Saturday Afternoon — It was a play typical of youth hockey and not atypical of any other level of the sport.
The puck was in the corner as were nine 9-10 year old players, their sticks clattering away, their bodies bouncing and banging against each other. Forwards were in there, defensemen were in there, it was joyous chaos.
And then the puck came loose and found its way to the one forward doing what he was supposed to do, hang out in front of the net.
When the puck came to him, he slammed a one-timer low glove side. The goalie made the save with his left leg pad but the rebound went right back to the stick of the shooter.
Before the clattering horde could envelope him the young man slapped at the puck once again, this time chipping it over the goalie’s pad and into the back of the net.
The shooter lifted his arms in triumph and shouted at the top of his lungs. His teammates embraced him as the crowd erupted with a roar and even the opposing teams parents clapped. It was not the game winning goal for a championship but rather the first goal scored by that player in a real game ever and everyone was happy for him.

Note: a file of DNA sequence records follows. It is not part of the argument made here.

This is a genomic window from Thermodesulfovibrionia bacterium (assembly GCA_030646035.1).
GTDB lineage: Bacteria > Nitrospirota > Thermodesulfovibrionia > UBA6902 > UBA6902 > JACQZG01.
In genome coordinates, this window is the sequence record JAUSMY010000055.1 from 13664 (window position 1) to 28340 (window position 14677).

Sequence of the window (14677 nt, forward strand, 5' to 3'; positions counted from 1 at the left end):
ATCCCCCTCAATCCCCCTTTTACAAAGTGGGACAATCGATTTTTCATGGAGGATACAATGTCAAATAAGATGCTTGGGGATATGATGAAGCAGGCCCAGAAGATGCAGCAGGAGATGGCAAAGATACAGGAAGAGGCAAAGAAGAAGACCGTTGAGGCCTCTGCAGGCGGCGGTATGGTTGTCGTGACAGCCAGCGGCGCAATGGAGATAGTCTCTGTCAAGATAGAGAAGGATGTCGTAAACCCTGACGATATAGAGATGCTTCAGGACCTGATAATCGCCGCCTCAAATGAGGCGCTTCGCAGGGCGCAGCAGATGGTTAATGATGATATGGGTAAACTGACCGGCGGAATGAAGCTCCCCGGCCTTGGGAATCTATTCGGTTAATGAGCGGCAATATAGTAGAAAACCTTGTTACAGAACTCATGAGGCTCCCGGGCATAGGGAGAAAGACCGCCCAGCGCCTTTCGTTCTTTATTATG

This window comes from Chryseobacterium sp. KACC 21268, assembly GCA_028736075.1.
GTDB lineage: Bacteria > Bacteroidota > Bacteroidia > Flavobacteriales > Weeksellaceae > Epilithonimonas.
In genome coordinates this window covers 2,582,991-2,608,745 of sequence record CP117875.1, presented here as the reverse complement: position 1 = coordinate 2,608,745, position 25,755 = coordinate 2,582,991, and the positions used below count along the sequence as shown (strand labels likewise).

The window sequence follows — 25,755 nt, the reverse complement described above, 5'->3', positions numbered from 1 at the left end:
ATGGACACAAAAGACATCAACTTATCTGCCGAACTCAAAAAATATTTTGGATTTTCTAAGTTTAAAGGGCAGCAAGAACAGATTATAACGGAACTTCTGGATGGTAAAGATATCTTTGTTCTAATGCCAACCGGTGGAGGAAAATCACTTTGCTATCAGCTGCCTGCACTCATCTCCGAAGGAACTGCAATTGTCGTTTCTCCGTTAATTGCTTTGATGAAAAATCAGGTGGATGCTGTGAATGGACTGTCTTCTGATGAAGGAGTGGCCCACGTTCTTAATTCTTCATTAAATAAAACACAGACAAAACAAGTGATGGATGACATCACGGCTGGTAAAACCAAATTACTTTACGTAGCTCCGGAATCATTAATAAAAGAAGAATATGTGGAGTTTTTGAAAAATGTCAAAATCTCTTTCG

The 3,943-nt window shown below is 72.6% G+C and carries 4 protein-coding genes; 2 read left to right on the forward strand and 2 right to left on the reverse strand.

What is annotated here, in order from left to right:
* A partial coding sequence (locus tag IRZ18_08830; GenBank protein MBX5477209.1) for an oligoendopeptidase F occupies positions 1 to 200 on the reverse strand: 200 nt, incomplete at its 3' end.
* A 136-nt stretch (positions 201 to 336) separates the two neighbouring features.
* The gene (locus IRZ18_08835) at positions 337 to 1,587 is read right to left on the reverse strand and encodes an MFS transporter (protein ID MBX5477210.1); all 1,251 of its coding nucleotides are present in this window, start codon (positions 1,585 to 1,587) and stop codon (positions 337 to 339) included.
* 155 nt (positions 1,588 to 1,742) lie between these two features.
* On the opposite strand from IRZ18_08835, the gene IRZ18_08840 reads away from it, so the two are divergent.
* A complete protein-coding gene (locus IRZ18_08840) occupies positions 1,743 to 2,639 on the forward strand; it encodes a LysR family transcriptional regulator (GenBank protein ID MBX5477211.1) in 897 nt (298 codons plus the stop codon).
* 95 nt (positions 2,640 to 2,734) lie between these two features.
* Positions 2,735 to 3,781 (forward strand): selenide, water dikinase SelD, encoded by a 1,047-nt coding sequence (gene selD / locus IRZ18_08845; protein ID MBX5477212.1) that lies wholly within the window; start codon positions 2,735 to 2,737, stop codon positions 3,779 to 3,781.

Except the goalie. The goalie was pissed.
If you walk into any one of the three Bangor area arenas – Sawyer, PIA or the Alfond – chances are pretty good you’ll see a Needham on the ice. It might be Bob who went to two Frozen Fours with Colorado College and made it to the AHL with the Hershey Bears before moving to Maine twelve years ago to start a family and work as a CPA, either coaching one of his four sons or playing in a Men’s League. It might be Denise, the former nationally ranked figure skater and current Lead Pharmacist conducting a power skating session for Brewer High School’s hockey team. It might be Zach or Dom playing for the Maine Junior Black Bears Tier III (Travel) Peewee team or Nick playing for the MJBB Mite Majors.
But if you had been at Sawyer at about 4:45 pm last Saturday, you would have seen Matt and his Silver Squirts team taking on the MJBB Blue team and you might have wondered, as his Mom, Denise, said, “what a kid who can barely skate, always finishes last in every race and asks the same question 75 times” was doing out there. The answer is, he was playing hockey. And it says many good things about the sport and those involved that he was in front of that net and had a chance to make that play.